______________________________________i1    >      arcsin (1/N) >  i2                                  I:{θ}  ≡               θ  3                                   IIθ    =      α + π -2i1 + i2 - arcsin (N sin             i2)______________________________________

i1 = the angle of incidence of any selected locally unidirectional light ray impinging on surfaces 34 or 36;

i2 = the angle of incidence of a reflected light ray impinging on surfaces 34 or 36;

N = index of refraction;

θ = the angle of deflection between any selected light ray leaving element 26 and the design reference axis;

α = the angle of deflection between any selected unidirectional light ray impinging on surfaces 34 or 36 and the design reference axis;

θ1 = the minimum deflection angle within the control range; and

θ2 = the maximum deflection angle within the control range.

The two peak lighting intensities are varied by changing the amount of tapering for outside surface 34 relative to inside surface 36, thereby varying φ1 and φ2. Also, envelope 22 increases relative to envelope 24 as the cross-sectional area of truncated end 32 increases relative to the cross-sectional area of base 30. An example of a lighting panel having modifying elements which provide first lighting envelope 22 with 27% of the light and φ1 peaking at 28 and second lighting envelope 24 with 73% of the light and φ2 peaking at 40 was obtained from an acrylic plastic with an index of refraction of 1.49, an angle formed between outside surface 34 and axis of symmetry 28 of 25 5' and an angle formed between the inside surface 36 and axis of symmetry 28 of 20 35'.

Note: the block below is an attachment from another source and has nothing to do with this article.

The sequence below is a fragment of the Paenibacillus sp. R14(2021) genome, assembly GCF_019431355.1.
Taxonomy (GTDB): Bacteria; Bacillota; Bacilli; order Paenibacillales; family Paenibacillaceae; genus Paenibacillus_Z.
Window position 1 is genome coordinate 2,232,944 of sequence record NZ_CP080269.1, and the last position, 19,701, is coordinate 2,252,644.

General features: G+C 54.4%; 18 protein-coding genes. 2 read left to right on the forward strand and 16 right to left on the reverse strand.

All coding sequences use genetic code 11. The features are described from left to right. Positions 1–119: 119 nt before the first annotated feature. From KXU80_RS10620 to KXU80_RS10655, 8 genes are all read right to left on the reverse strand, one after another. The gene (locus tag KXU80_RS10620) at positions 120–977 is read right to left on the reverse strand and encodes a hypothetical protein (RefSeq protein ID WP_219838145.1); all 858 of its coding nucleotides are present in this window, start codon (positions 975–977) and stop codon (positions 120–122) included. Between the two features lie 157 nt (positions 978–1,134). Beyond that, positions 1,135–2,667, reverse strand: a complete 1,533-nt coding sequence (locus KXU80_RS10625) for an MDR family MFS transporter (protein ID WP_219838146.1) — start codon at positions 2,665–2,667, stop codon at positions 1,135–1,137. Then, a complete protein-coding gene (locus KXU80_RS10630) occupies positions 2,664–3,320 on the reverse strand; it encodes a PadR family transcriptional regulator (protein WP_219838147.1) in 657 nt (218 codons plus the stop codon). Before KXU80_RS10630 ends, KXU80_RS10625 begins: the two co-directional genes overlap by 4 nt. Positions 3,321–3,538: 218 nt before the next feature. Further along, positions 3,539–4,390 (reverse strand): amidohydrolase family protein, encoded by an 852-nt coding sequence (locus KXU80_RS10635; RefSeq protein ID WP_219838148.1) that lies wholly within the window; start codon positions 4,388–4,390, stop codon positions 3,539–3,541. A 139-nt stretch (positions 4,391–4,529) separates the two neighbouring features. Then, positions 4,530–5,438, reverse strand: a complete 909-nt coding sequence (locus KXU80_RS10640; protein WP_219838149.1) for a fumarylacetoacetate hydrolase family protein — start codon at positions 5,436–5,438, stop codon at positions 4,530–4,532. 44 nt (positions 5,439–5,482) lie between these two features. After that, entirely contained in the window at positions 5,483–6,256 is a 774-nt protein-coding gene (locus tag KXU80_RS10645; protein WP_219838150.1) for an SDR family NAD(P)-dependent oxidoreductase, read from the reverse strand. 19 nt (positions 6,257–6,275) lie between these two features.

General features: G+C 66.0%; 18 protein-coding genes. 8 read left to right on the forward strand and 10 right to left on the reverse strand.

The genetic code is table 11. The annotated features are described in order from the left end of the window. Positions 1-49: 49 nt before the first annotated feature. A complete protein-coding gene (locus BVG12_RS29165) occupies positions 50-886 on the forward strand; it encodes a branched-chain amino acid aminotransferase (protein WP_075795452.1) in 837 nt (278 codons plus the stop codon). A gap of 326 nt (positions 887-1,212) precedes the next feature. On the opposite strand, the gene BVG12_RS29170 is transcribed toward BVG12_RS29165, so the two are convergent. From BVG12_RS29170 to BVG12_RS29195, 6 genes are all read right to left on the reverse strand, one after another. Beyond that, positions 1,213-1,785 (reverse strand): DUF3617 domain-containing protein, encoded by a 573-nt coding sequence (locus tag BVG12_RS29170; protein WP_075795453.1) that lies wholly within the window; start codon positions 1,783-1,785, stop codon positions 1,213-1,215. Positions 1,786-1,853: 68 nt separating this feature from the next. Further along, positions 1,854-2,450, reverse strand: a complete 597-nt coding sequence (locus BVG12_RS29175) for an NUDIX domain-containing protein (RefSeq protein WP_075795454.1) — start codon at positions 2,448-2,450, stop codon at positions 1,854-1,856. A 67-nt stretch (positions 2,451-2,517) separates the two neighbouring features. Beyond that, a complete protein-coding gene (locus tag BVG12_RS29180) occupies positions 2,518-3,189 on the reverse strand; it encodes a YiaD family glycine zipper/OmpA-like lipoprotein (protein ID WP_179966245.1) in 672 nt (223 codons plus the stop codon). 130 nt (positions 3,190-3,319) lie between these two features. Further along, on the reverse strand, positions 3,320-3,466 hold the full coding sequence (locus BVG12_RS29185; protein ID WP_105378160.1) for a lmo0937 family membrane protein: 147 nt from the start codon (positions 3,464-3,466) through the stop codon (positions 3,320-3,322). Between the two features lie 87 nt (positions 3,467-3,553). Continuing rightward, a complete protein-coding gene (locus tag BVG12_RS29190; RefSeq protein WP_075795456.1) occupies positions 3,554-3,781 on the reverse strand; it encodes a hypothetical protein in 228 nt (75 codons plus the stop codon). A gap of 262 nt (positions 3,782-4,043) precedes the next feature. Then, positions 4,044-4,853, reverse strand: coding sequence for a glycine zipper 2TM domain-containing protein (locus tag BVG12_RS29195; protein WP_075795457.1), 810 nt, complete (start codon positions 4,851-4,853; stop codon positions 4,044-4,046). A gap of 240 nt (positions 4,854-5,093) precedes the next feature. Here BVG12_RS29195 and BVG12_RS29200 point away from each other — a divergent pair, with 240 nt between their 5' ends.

Patent Citations
Cited PatentFiling datePublication dateApplicantTitle
US1796468 *Jun 28, 1928Mar 17, 1931Georges MainIncandescent electric lamp
US3349238 *Dec 31, 1964Oct 24, 1967Smithcraft CorpGlare-free office lighting device and the like
US3721818 *May 18, 1970Mar 20, 1973Ksh IncCeiling mounted luminaire and light-transmitting enclosure therefor
US3794829 *Apr 20, 1972Feb 26, 1974I TaltavullNon-luminance lighting panel
US3866036 *Apr 16, 1974Feb 11, 1975Taltavull Ignacio GoytisoloFluorescent fixture with optical device
Referenced by
Citing PatentFiling datePublication dateApplicantTitle
US7631980Apr 25, 2006Dec 15, 2009Koninklijke Philips Electronics, N.V.Luminaire and a lighting panel for a luminaire
CN101166932BApr 25, 2006Sep 15, 2010皇家飞利浦电子股份有限公司A luminaire and a lighting panel for a luminaire
WO2005083317A1 *Feb 9, 2005Sep 9, 2005Holten Petrus A JA translucent lighting panel, a luminaire, and a method of manufacturing a panel
WO2006114763A1 *Apr 25, 2006Nov 2, 2006Koninkl Philips Electronics NvA luminaire and a lighting panel for a luminaire
Classifications
U.S. Classification362/330
International ClassificationF21V5/00
Cooperative ClassificationF21V5/00
European ClassificationF21V5/00